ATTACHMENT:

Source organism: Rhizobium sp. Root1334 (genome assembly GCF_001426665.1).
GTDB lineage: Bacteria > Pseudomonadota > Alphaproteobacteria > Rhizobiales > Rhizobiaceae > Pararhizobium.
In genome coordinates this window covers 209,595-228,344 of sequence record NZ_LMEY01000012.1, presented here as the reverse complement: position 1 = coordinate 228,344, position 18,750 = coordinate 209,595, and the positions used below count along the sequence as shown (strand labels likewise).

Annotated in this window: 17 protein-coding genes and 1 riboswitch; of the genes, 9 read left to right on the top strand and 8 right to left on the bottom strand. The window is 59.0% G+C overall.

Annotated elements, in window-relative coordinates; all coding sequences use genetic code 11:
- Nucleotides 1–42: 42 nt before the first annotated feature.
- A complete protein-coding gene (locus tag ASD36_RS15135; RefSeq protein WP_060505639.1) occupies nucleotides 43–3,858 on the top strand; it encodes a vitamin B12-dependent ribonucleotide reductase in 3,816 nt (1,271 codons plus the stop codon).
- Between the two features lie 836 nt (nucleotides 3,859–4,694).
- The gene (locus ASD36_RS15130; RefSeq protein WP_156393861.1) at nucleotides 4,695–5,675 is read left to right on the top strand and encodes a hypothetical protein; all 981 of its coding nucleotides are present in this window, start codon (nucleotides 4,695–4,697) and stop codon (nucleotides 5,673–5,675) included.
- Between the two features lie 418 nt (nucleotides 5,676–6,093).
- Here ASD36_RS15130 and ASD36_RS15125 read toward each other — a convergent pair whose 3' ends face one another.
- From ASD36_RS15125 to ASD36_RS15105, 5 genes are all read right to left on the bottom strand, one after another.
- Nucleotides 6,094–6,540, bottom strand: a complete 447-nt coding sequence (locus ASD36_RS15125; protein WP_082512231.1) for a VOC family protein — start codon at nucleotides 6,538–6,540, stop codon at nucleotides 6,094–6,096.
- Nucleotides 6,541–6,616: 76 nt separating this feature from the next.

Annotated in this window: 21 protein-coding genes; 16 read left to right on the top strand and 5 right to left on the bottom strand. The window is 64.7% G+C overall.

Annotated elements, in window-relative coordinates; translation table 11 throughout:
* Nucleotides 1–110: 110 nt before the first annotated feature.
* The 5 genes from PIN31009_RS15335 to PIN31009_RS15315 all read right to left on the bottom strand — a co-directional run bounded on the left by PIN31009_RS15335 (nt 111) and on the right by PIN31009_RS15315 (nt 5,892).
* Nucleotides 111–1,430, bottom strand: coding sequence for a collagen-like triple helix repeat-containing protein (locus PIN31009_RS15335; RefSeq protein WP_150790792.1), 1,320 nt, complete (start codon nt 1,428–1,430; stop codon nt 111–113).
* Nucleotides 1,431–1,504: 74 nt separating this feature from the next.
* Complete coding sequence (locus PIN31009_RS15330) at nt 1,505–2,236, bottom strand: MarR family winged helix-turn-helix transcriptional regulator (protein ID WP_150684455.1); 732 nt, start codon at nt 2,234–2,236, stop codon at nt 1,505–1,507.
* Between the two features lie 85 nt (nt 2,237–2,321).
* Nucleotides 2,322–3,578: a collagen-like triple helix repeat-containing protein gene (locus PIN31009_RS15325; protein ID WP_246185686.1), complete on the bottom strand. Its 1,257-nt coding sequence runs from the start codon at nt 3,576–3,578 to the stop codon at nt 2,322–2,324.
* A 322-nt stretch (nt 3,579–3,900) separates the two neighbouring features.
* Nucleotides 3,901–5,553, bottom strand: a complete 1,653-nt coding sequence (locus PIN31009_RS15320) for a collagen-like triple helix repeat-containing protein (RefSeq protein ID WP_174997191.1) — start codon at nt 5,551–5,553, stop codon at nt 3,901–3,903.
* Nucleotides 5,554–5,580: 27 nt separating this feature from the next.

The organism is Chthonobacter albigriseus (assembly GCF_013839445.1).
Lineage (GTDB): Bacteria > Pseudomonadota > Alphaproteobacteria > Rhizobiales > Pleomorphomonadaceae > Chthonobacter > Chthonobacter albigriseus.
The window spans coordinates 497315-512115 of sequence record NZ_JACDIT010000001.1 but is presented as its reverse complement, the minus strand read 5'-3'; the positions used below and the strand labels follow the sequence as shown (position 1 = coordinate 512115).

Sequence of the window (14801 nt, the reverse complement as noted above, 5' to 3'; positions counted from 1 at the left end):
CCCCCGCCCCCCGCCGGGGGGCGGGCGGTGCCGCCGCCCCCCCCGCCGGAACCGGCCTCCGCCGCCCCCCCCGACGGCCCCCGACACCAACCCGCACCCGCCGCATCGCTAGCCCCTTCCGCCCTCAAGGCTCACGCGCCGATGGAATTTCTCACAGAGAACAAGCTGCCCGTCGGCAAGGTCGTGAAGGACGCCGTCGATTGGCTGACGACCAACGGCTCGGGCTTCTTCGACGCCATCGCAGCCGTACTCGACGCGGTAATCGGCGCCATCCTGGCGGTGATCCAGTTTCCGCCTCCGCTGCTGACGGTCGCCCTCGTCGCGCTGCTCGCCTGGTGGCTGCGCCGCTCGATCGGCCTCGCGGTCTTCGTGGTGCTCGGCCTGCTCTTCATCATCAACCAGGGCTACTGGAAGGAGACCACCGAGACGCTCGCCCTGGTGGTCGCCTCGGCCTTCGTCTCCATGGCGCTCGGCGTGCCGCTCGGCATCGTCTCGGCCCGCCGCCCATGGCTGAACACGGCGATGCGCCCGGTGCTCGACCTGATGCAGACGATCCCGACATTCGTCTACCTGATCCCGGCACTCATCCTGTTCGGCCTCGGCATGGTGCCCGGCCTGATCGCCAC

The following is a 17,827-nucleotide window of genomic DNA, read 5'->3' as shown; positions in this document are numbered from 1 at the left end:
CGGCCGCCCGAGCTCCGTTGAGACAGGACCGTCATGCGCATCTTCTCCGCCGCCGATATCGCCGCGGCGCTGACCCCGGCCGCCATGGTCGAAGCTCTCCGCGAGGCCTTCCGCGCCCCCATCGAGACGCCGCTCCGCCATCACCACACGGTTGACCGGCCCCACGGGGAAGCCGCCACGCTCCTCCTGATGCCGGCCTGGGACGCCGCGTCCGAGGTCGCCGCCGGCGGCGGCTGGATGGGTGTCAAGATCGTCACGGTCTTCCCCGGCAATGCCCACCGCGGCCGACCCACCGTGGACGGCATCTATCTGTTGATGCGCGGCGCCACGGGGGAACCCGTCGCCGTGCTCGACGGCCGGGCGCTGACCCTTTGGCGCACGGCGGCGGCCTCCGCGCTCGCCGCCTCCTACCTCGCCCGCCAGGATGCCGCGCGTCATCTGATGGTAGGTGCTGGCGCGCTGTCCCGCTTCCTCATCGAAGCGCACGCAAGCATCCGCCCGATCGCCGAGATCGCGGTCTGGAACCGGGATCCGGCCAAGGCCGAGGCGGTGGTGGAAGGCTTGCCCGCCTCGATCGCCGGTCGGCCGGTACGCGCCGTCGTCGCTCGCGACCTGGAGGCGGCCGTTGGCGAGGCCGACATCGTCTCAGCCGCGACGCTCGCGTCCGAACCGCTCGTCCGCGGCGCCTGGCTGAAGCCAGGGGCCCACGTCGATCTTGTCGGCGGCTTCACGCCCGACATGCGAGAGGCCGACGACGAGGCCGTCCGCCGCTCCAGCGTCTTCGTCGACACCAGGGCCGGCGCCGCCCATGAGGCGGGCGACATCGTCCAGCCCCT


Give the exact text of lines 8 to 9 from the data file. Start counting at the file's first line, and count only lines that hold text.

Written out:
- Between the two features lie 836 nt (nucleotides 3,859–4,694).
- The gene (locus ASD36_RS15130; RefSeq protein WP_156393861.1) at nucleotides 4,695–5,675 is read left to right on the top strand and encodes a hypothetical protein; all 981 of its coding nucleotides are present in this window, start codon (nucleotides 4,695–4,697) and stop codon (nucleotides 5,673–5,675) included.